Posted on: December 6, 2023, 06:43h.
Last updated on: December 6, 2023, 06:43h.
Racehorse trainer Bob Baffert has filed a motion for a default judgment in his extortion and defamation lawsuit against two New Jersey gamblers.
The federal suit alleges that Justin Wunderler and Daniel DiCorcia have falsely claimed on social media they have damning video footage that would, in their words, “end Baffert” if it were released to the public.
The two men have thousands of followers on X, formerly known as Twitter, under the @SwiftHitter (Wunderler) and @barshoelife (DiCorcia) accounts.
Six-time Kentucky Derby winner Baffert also claims the pair have threatened, extorted, and defamed him, while engaging “in an escalating pattern of unlawful and threatening behavior directed specifically at Baffert and his family,” via social media and text messaging.
Wunderler and DiCorcia’s allegations stem from the 2021 Kentucky Derby doping scandal. Baffert’s Medina Spirit failed a drug test after winning the race, and the trainer was suspended from racing at Churchill Downs.
Baffert denies doping. He says Medina Spirit was being treated with a topical ointment for a rash that caused betamethasone, a substance banned in Kentucky and other states, to show up in the test.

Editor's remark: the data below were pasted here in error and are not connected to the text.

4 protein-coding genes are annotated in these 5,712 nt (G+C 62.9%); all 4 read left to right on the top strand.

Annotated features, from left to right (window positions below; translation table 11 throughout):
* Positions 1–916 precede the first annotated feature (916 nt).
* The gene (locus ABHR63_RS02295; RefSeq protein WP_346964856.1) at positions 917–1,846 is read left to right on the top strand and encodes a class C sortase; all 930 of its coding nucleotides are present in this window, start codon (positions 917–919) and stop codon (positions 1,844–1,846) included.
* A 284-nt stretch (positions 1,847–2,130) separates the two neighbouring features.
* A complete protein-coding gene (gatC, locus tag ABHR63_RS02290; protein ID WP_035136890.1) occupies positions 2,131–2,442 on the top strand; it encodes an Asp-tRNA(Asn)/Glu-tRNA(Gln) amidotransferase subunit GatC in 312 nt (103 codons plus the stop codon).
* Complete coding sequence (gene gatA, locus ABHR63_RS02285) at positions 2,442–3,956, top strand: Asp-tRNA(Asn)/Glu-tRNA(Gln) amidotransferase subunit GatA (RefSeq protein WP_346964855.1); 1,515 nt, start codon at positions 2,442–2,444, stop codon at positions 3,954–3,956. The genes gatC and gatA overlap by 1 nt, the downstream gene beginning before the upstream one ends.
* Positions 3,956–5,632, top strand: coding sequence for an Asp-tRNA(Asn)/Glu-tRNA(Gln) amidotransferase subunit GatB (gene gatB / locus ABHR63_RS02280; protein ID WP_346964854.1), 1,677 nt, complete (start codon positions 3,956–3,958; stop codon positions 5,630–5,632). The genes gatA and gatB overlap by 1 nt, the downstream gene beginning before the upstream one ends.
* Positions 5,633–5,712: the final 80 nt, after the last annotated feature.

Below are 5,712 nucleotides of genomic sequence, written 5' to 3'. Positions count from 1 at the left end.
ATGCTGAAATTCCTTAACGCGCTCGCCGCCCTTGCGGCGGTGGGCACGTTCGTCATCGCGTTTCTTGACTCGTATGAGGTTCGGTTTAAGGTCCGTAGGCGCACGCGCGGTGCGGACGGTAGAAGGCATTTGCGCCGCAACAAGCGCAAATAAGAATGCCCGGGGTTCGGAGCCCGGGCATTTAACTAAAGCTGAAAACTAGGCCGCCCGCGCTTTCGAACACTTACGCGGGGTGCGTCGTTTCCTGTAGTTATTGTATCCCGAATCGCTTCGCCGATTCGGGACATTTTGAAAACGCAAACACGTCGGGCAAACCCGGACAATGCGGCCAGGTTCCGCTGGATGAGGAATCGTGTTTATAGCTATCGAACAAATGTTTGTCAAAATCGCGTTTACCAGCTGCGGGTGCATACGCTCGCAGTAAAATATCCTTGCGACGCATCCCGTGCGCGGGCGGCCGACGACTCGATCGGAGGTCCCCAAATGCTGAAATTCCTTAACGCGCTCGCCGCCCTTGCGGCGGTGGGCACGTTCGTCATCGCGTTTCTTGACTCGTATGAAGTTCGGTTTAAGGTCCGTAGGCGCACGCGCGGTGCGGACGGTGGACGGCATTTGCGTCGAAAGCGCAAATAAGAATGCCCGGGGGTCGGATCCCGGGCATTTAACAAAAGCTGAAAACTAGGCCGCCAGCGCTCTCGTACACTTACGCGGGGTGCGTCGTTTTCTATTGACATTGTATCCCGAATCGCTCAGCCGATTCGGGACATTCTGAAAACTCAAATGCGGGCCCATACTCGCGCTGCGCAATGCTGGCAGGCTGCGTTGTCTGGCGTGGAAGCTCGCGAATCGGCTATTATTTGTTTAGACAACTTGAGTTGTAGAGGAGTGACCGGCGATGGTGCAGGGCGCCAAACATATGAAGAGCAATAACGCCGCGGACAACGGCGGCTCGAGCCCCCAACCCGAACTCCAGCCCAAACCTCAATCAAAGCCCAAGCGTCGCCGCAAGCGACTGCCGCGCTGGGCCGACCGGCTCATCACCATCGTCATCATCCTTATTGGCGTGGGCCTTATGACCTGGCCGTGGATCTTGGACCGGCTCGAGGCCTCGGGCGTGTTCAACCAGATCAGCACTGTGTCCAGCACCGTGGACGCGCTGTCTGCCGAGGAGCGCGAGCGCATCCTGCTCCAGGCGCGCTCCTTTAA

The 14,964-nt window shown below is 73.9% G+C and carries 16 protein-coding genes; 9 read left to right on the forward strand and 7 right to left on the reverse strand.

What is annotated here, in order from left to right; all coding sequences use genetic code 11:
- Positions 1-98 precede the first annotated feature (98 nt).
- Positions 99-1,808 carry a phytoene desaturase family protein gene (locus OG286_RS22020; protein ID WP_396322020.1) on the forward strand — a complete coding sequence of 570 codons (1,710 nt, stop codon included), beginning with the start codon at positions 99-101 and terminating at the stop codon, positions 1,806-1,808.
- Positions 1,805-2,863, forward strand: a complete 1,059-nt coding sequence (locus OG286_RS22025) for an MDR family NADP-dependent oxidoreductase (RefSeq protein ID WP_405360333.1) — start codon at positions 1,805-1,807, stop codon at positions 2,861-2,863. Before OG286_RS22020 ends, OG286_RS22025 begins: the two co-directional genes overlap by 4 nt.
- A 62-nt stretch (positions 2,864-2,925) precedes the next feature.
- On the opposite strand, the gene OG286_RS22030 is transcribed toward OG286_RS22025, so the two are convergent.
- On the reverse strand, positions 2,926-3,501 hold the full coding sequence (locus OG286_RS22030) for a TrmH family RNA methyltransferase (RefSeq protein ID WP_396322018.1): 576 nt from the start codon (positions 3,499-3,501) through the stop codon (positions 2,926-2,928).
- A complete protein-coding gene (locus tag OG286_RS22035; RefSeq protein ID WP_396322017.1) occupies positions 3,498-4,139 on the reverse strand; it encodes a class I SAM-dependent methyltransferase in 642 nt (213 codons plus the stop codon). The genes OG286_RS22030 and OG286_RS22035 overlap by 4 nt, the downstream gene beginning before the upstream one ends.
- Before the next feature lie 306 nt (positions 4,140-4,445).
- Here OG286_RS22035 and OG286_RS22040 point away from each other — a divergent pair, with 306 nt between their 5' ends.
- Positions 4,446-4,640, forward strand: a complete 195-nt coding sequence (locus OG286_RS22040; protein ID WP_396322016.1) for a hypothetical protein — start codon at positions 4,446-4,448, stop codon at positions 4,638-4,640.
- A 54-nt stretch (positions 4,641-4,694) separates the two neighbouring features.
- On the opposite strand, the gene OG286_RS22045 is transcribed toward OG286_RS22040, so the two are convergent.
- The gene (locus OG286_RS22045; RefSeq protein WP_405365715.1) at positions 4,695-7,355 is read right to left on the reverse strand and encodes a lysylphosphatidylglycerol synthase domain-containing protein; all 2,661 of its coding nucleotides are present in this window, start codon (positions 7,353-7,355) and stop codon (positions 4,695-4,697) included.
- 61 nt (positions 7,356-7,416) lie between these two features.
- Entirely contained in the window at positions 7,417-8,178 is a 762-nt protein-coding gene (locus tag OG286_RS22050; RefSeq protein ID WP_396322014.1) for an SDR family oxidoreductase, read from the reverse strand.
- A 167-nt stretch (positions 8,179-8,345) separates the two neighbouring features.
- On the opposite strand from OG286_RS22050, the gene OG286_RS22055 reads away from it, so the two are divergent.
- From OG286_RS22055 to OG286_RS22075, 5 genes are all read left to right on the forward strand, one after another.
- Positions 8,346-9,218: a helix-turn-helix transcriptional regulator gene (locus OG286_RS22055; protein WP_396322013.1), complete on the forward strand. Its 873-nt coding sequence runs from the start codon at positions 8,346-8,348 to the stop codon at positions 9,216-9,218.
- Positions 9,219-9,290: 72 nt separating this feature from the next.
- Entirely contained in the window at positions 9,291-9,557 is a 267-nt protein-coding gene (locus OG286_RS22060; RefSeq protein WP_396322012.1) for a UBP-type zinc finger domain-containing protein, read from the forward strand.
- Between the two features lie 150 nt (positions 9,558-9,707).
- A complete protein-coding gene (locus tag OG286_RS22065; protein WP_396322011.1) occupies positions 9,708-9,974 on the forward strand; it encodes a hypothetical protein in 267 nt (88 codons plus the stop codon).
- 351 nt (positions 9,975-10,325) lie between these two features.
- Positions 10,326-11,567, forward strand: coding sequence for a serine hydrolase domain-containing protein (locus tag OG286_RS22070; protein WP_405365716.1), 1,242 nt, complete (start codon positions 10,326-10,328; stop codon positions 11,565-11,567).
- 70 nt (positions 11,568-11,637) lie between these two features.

Six months later, the controversy deepened when Medina Spirit died of a heart attack. Since 2000, at least 74 other horses from Baffert’s stable have died, a fact that has consistently been amplified by the defendants on social media.
Baffert’s default judgment motion describes repeated, unsuccessful efforts to personally serve a summons and copy of the complaint on Wunderler, Blood Horse reports. These papers were ultimately served to his mother, according to court filings. Wunderler has not filed any papers in the case nor retained an attorney, the motion states.
Wunderler is a plaintiff in a seoerate federal civil lawsuit against Baffert that claims the drug scandal caused him to lose gambling revenue.
The Baffert lawsuit states that the plaintiff has not viewed the allegedly incriminating video. Nevertheless, Baffert’s lawyers claim the footage has been “deceptively edited to cast [their client] and his staff in a false light with the specific intent of manufacturing a scandal.”
The lawsuit also claims that Wunderler attempted to blackmail Baffert, requesting money in return for releasing the clips to his lawyers. Wunderler has denied this allegation.
In the lead up to this year’s Belmont Stakes in New York, Wunderler urged his followers on X to bring dangerous objects to the race throw at Baffert and his family, according to the suit. Wunderler later posted an image of Baffert’s house and claimed he “slaughters horses on national TV.”